Incidentally, I mentioned Linux because you talked about using a Raspberry Pi with your guitar - I assume you know that Linux is the only real game in town for the Raspberry Pi. I know MS has some kind of largely useless watered-down version of Win 10 they offer for the Pi, but I've never heard of anyone actually being able to do anything with it. It's not the same as the Win 10 that people are happily using on their Intel and AMD PCs and laptops.
Quote:
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I tried Ubuntu on my Laptop, and didn't seem to matter which tutorials I used and how to-the-letter they were followed, nothing seemed to work right.
Sorry to hear that. If I lived closer to you, there is a good chance I could probably get your laptop running happily on Linux, but sadly, I'm a few thousand kilometres away...

-Gnobuddy
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Old 25th May 2018, 01:52 PM   #13
THRobinson is offline THRobinson  Canada
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Thanks for all the info... I'll have to figure out what I'm after a bit more and do some math this weekend I guess. Not in a rush luckily, just, when I buy all the wood for building my arcade cabinet I plan to get enough to make a speaker cab at the same time.

Linux... I tell ya, I dunno what it is about it but even the simple stuff never works. I installed Ubuntu I think it was, maybe it as Mint... I have tried both, pretty sure it was Ubuntu that came with LibreOffice and I didn't want it, I was setting up a media server that day and tried Linux and even immediately after a fresh install and running through a YouTube tutorial for uninstalling LibreOffice, was getting file not found and can't find something else errors etc. Simple uninstall from a fresh installation wouldn't even work. That's when I found OpenElec, a stripped down Linux with Kodi preinstalled. Installed the IMG from USB to a small 16GB SSD drive and done, no setup needed outside of Kodi. Plus, I have an iR attached to my media server for the TV remote and couldn't find anything to make it work with.

Never tried it on the Pi... same deal, downloaded RetroPie's IMG file and installed and done.

Use to be a MAC guy for years so, some similarities since I guess based off the same OS, but, dropping to a cmd line to type in stuff for installations and such, was too much a pain.

I do plan on getting another Pi, and making a high quality audio player some day. They do have some nice app for that. Volumio I think was the name, and Rune... both seem pretty well developed. Had hoped by now, there'd be an opensource app similar to GuitarRig out by now. Simple IMG file, install to SD card and done.

Oh that amp I linked to before, I asked the company for advice on what would work...


For a piece of AA-AB32189 (2 x 100 Watt Class D Audio Amplifier Board - TDA7498), its typ value of power supply is 36V.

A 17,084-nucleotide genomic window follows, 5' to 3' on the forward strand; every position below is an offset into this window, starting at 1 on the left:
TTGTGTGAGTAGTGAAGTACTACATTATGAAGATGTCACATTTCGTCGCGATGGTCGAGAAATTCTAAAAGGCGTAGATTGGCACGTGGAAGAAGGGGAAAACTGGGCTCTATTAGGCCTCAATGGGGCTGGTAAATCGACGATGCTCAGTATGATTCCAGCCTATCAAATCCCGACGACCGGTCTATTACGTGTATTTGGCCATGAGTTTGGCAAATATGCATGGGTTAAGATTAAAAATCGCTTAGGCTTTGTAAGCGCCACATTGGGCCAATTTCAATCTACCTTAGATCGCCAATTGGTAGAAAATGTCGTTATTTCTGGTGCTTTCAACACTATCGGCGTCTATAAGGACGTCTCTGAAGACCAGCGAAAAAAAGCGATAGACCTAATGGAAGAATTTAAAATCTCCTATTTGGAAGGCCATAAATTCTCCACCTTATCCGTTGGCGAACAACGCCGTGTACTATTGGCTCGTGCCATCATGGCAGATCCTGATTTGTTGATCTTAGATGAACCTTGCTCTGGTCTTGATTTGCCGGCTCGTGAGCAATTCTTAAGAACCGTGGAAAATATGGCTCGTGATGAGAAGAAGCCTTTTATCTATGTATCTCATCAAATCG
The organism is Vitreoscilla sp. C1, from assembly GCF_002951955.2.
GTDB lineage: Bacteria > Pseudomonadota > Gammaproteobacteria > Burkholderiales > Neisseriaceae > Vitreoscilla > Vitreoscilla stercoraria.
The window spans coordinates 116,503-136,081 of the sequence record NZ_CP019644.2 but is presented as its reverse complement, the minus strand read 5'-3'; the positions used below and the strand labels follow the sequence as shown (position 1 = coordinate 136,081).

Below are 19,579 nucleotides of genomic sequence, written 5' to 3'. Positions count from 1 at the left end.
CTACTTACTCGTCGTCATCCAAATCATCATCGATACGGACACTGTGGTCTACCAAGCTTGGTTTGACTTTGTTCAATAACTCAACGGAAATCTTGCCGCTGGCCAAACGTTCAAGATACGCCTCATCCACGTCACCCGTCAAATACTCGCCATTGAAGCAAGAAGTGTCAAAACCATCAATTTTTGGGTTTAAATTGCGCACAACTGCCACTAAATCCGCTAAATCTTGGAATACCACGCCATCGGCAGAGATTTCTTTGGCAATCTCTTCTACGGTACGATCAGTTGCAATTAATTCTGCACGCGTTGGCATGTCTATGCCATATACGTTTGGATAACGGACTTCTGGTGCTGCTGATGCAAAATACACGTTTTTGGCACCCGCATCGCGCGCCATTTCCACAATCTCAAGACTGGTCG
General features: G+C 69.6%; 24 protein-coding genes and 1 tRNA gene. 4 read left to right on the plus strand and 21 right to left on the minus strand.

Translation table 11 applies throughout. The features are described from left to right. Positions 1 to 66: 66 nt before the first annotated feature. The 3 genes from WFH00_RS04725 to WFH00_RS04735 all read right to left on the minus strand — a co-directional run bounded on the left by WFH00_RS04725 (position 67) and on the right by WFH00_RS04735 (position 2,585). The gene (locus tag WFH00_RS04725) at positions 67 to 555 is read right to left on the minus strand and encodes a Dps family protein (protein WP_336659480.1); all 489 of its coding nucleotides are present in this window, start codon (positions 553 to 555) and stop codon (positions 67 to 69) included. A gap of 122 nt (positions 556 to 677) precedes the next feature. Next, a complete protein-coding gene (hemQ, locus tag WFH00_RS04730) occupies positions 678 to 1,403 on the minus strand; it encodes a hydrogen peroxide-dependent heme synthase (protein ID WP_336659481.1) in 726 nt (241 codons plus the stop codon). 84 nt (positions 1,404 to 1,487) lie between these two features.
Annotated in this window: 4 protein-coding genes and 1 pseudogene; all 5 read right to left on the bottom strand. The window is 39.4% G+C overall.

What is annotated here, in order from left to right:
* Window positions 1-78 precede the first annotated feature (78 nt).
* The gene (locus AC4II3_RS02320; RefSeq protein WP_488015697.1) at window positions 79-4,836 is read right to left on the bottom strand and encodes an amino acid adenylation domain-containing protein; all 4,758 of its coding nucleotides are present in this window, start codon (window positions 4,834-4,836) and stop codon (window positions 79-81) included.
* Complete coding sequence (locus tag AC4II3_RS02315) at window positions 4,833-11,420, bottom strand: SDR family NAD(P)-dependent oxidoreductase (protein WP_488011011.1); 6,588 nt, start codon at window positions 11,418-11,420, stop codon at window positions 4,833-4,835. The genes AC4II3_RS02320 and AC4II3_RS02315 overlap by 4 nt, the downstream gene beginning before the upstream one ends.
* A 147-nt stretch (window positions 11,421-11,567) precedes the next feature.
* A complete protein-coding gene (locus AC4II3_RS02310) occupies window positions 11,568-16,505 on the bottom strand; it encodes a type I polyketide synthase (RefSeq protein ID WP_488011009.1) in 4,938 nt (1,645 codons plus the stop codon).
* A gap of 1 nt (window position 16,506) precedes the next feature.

If the impedance of speaker is 8 ohm, its RMS of output will be about 75W.
I have its manual attached for your reference, please check.
If you use this amplifier, we will suggest you kindly choose following item as its power suplly:
Mean Well MW 36V 9.7A 350W AC/DC Switching Power Supply NES-350-36 UL SKU: PS-SP11156
Sure Electronics' webstore Mean Well MW 36V 9.7A 350W AC/DC Switching Power Supply NES-350-36 UL
If you have any need, please feel free to contact with us.
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Old 25th May 2018, 04:07 PM   #14
THRobinson is offline THRobinson  Canada
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Contacted Warehouse... asked what they thought would be a good speaker to use for this application that was relatively flat/neutral.

WGS 12" Reaper HP - 50W 8ohm - Canada

Not 75w but unlikely need that loud indoors anyways... but kinda went from 2x12 75w, to 1x12 50w..

I also read that it's their version of a Celestion G12H, which were on my short list.... until I saw the price.

So... if I take that 50W 8ohm Reaper HP, and use this amp.... 1 x 60w Class D... using the math above... 20.25w RMS power to the speaker? Bit underpowered.

So, reversing the math if I am looking for let's say 40w from the 50w speaker. I'd need 28v PSU... for a 50w speaker at 8ohm?

Last edited by THRobinson; 25th May 2018 at 04:30 PM.
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Old 25th May 2018, 05:06 PM   #15
Printer2 is offline Printer2  Canada
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It depends what you are doing with your combination. 20W with a decent 12" will be more than enough as a practice amp at home. If you are going to jam with a hard hitting drummer then around the 50W mark would be in order. But it also depends how clipped your signal is. If you are playing in the fuzzy range 20 W can be loud.
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Old 25th May 2018, 07:22 PM   #16
Gnobuddy is offline Gnobuddy  Canada
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Quote:
Originally Posted by THRobinson View Post
...kinda went from 2x12 75w, to 1x12 50w..
One thing to keep in mind - most of the class D boards I've seen are stereo, so you only get the full output they're capable of if you have two separate speakers to hook up to them.

For example, the "100 watt" Sure board you linked to earlier, in combination with a 24 volt DC power supply, will actually only deliver about 25 - 30 watts RMS to a single 8 ohm speaker.